Being a Successful Voter with Disabilities Means Making a Plan
National Disability Voting Rights Week - Guest Blog - Issue 6.
Our final post in this series comes from Gretchen Knauff. Gretchen is currently the Director of the Department of Services for Persons with Disabilities for the City of New Haven, Connecticut. For the past 30+ years, she has been advocating for the rights of persons with disabilities by holding various positions at the Office of Protection and Advocacy for Persons with Disabilities, most recently as its Assistant Director. Gretchen helped to establish and became the first Executive Director of Disability Rights Connecticut, the private nonprofit that succeeded the Office of Protection and Advocacy. Gretchen is passionate about the rights of people with disabilities, especially in the areas of voting, supported decision-making, employment, and working toward creating a community where everyone belongs.
In honor of Disability Rights Voting Week, we are proud to be launching our new Resources for Voters with Disabilities initiative. As part of this initiative, U.S. Vote Foundation (US Vote) has created a state-by-state guide to empower voters with disabilities to realize US Vote’s mission: Every Citizen is a Voter. Our new initiative for voters with disabilities will help new and experienced voters navigate the continuous changes in accessibility that have resulted from the recent revisions to election law across the country.
_ _ _
Voting is one of the most important rights, privileges, and responsibilities we have as Americans, regardless of race, religion, gender, sexual orientation, gender identity or expression, and physical or mental ability. Your vote is your voice on who you want to represent you on local, state, and national levels and your voice on issues important to you.
Collectively, all voters including voters with disabilities can influence policies and impact outcomes that affect our families, our children, and our neighbors. For example, electing school board members who understand the needs of children with disabilities can ensure that they receive an appropriate education with peers who do not have disabilities. On the state level, your vote could impact housing policies that mandate better opportunities for accessible, affordable housing or programs that promote competitive, integrated employment for people with disabilities. Nationally, it is more important than ever that people with disabilities vote and make their voices heard.
LET’S MAKE A PLAN TO VOTE
When you want to get together with friends, take a vacation, or participate in other important events in your life, you make plans. The same should be true for voting. Take time to think about how you will find out who is running for what office, whom you want to choose as your candidates, how you will vote, when you are going to vote, and how you will get to the polls. Also, remember to bring proper identification with you! As a voter with a disability, you also need to prepare in case the polling place is not accessible, the poll workers challenge your right to vote, or the accessible voting machine is not working. All these problems happen every year across the country! Know your rights and be ready to advocate for yourself or others on Election Day.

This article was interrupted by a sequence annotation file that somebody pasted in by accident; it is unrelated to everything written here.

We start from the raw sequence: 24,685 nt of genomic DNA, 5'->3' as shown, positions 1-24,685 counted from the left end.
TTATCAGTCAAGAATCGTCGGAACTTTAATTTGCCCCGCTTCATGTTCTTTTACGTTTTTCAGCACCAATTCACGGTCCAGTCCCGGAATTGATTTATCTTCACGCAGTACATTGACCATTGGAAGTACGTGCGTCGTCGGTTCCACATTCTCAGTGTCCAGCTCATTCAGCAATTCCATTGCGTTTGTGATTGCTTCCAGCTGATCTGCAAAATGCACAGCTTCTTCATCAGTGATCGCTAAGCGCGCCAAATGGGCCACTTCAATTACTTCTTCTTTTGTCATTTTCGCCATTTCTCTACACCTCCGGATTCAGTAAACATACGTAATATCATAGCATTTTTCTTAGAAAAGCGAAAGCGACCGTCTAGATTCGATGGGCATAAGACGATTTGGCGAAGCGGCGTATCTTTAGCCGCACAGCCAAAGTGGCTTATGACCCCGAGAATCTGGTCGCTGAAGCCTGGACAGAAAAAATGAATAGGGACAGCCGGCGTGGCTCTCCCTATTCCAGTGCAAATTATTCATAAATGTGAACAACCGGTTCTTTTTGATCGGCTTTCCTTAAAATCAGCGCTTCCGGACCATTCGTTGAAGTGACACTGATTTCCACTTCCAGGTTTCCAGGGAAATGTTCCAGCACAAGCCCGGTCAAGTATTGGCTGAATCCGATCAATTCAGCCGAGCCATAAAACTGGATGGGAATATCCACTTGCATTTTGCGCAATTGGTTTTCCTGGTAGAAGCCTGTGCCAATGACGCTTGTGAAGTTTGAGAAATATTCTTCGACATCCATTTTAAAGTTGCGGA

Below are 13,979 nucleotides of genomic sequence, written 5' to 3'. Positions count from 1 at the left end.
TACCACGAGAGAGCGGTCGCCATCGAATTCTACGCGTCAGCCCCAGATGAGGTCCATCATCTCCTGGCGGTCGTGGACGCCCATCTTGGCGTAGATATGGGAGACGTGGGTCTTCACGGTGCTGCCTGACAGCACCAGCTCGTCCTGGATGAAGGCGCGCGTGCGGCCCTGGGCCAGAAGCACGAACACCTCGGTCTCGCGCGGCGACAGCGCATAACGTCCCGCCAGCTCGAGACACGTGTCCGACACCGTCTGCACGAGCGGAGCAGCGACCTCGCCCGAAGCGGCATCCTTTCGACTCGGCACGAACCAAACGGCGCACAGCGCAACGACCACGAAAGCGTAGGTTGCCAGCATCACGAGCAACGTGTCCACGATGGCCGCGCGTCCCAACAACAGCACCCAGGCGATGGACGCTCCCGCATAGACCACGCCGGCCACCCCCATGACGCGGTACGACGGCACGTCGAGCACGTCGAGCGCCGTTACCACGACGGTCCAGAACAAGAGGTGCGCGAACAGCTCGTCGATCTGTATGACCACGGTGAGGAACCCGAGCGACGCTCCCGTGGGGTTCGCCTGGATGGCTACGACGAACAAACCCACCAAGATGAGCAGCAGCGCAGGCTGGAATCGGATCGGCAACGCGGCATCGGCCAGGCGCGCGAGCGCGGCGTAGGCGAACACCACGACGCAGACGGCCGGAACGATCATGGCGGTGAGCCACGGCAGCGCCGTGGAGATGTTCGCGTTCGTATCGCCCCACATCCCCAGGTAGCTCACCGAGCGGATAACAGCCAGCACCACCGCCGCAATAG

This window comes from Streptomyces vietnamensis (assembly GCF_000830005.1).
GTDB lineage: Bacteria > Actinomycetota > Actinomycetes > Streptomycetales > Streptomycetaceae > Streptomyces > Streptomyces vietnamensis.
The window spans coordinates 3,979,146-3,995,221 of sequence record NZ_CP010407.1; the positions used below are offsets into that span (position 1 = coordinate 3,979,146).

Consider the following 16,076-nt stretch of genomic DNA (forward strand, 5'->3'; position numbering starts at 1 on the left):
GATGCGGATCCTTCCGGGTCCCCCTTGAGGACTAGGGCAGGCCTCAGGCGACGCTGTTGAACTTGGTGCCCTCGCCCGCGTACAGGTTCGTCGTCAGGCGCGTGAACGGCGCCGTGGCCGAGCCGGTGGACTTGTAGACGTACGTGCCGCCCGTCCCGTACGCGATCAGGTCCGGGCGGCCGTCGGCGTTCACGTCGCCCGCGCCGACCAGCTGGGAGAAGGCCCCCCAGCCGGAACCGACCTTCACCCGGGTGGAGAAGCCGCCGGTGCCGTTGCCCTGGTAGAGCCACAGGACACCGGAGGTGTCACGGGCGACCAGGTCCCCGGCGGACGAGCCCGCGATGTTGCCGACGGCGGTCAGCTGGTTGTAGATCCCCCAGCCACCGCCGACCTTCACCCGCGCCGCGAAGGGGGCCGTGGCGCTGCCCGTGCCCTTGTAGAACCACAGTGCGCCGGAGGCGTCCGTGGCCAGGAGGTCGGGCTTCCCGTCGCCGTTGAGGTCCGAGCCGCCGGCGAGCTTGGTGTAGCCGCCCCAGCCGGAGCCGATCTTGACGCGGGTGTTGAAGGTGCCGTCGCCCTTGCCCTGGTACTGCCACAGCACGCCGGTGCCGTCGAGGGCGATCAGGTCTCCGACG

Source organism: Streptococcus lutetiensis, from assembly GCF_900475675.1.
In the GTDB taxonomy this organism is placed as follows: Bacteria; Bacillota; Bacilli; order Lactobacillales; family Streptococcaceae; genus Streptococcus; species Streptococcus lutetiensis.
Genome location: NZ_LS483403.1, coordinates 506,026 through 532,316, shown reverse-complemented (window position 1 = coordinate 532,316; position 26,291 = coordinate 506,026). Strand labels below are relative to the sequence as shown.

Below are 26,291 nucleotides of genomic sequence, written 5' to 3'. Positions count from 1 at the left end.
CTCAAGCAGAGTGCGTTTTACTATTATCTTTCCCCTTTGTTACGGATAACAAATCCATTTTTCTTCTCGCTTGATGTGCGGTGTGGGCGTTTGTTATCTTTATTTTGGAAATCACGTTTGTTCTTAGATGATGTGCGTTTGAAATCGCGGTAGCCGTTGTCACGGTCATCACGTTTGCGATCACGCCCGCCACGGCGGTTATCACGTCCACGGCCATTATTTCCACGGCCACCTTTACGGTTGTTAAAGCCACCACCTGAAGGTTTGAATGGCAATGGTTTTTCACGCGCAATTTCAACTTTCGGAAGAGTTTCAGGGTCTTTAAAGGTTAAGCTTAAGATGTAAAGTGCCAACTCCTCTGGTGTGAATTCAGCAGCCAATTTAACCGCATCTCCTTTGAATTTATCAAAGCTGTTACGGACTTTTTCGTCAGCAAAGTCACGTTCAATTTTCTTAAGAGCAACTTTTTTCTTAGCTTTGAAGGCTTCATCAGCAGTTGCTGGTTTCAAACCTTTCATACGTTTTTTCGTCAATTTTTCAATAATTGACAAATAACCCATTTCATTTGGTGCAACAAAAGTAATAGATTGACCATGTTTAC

Step 1. Learn about Candidates’ Positions on Issues Relating to the Rights of People with Disabilities. Once you’ve found out who is running, you still have homework to do. Do these candidates care about issues affecting people with disabilities? Do they want to end the subminimum wage for people with disabilities and provide incentives for competitive, integrated employment? Which candidates support programs that increase affordable accessible housing for people with disabilities? How would they ensure the of end segregation of people with disabilities by eliminating institutions? Where do the candidates stand on accessibility of the voting process for people with disabilities? Do they hold your values and believe in creating a society where people with disabilities are valued members of their communities? Will they help people with disabilities truly belong?
There are so many disability-related considerations! The following resources may help:
a. Look on The Candidates’ Campaign Websites. The candidates will generally discuss various issues through posts and informational papers. Send emails if you don’t see your issues addressed. Ask them to answer your questions. Whether you get a response or never hear back from the candidate or their campaign staff may tell you a lot about the candidate.
b. Watch a Local Debate. Television stations or local groups of concerned citizens such as the League of Women Voters sponsor candidate debates. Unfortunately, disability issues are not a hot topic for debates, but you might be able to persuade the debate sponsor to add a well-crafted question that includes background information to help the sponsor understand the issue. Doing so will raise awareness for the candidates and many people watching!
c. Attend a Candidates' Forum on Disability Issues. Disability groups sponsor candidates' forums to focus on the importance of disability issues. At these non-partisan events, people with disabilities, family members, and others who care about disability issues listen to the candidates answer questions about issues critical to the disability community. These forums can show who hasn’t considered disability issues (many), those who did some research (a few), and of course the candidates who have been actively involved in disability issues (yea!). (For voters in Connecticut, our Candidates Forum is October 12, 2022, both in person and virtual!!
d. Email the Candidates with Your Questions. Don’t be surprised if you can’t find a candidate’s position on disability issues. There are several ways to find out: you can call their campaign or send them. If you get an answer, share it with the disability community!! You can also ask a candidate to meet with you and others in an informal setting. But before you extend an invitation to the candidate, be sure to have a small group that is committed to attending the gathering. This is a busy time on the campaign trail and the candidates are more likely to say yes if there is a group rather than just one or two constituents. When the meeting is over, share what you learned about the candidates.
Step 2. Decide on How You will Vote. If this your first-time voting, Congratulations!! The rights of voters with disabilities are protected under both state and federal law. All polling places must be accessible and voters with disabilities must have the ability to cast a ballot independently and privately. This means that there must be an accessible method of voting in each polling place and that method of voting must be set up and ready to be used for the entire election.